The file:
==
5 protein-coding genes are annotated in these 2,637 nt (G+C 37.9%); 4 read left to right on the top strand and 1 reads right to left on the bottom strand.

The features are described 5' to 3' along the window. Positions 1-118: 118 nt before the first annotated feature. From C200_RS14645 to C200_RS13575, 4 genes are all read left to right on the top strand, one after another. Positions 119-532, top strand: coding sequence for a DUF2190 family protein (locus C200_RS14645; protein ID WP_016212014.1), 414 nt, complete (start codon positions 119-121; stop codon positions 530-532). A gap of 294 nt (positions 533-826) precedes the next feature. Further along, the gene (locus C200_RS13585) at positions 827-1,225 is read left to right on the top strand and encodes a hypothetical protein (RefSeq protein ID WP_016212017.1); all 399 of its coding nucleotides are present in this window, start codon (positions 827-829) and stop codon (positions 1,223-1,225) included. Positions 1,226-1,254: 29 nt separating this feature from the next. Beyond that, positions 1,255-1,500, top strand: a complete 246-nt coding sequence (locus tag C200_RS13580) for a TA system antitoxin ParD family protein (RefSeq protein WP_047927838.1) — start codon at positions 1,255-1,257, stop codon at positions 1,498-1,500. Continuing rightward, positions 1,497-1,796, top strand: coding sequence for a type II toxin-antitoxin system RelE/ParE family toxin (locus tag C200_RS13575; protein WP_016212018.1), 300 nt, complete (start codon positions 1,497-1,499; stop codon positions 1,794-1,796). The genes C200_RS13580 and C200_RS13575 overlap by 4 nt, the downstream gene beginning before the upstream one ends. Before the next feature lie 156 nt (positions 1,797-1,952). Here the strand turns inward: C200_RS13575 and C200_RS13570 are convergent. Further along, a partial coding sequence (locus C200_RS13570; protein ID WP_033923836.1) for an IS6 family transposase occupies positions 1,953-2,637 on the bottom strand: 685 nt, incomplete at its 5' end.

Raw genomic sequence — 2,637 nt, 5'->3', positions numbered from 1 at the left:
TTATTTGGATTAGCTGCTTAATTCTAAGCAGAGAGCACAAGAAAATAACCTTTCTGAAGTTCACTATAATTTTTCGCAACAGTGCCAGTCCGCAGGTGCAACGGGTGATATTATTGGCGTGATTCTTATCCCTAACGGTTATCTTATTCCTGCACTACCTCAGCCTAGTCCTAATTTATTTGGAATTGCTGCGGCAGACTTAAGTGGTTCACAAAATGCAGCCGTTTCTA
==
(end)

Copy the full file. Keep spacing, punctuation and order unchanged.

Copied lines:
5 protein-coding genes are annotated in these 2,637 nt (G+C 37.9%); 4 read left to right on the top strand and 1 reads right to left on the bottom strand.

The features are described 5' to 3' along the window. Positions 1-118: 118 nt before the first annotated feature. From C200_RS14645 to C200_RS13575, 4 genes are all read left to right on the top strand, one after another. Positions 119-532, top strand: coding sequence for a DUF2190 family protein (locus C200_RS14645; protein ID WP_016212014.1), 414 nt, complete (start codon positions 119-121; stop codon positions 530-532). A gap of 294 nt (positions 533-826) precedes the next feature. Further along, the gene (locus C200_RS13585) at positions 827-1,225 is read left to right on the top strand and encodes a hypothetical protein (RefSeq protein ID WP_016212017.1); all 399 of its coding nucleotides are present in this window, start codon (positions 827-829) and stop codon (positions 1,223-1,225) included. Positions 1,226-1,254: 29 nt separating this feature from the next. Beyond that, positions 1,255-1,500, top strand: a complete 246-nt coding sequence (locus tag C200_RS13580) for a TA system antitoxin ParD family protein (RefSeq protein WP_047927838.1) — start codon at positions 1,255-1,257, stop codon at positions 1,498-1,500. Continuing rightward, positions 1,497-1,796, top strand: coding sequence for a type II toxin-antitoxin system RelE/ParE family toxin (locus tag C200_RS13575; protein WP_016212018.1), 300 nt, complete (start codon positions 1,497-1,499; stop codon positions 1,794-1,796). The genes C200_RS13580 and C200_RS13575 overlap by 4 nt, the downstream gene beginning before the upstream one ends. Before the next feature lie 156 nt (positions 1,797-1,952). Here the strand turns inward: C200_RS13575 and C200_RS13570 are convergent. Further along, a partial coding sequence (locus C200_RS13570; protein ID WP_033923836.1) for an IS6 family transposase occupies positions 1,953-2,637 on the bottom strand: 685 nt, incomplete at its 5' end.

Raw genomic sequence — 2,637 nt, 5'->3', positions numbered from 1 at the left:
TTATTTGGATTAGCTGCTTAATTCTAAGCAGAGAGCACAAGAAAATAACCTTTCTGAAGTTCACTATAATTTTTCGCAACAGTGCCAGTCCGCAGGTGCAACGGGTGATATTATTGGCGTGATTCTTATCCCTAACGGTTATCTTATTCCTGCACTACCTCAGCCTAGTCCTAATTTATTTGGAATTGCTGCGGCAGACTTAAGTGGTTCACAAAATGCAGCCGTTTCTA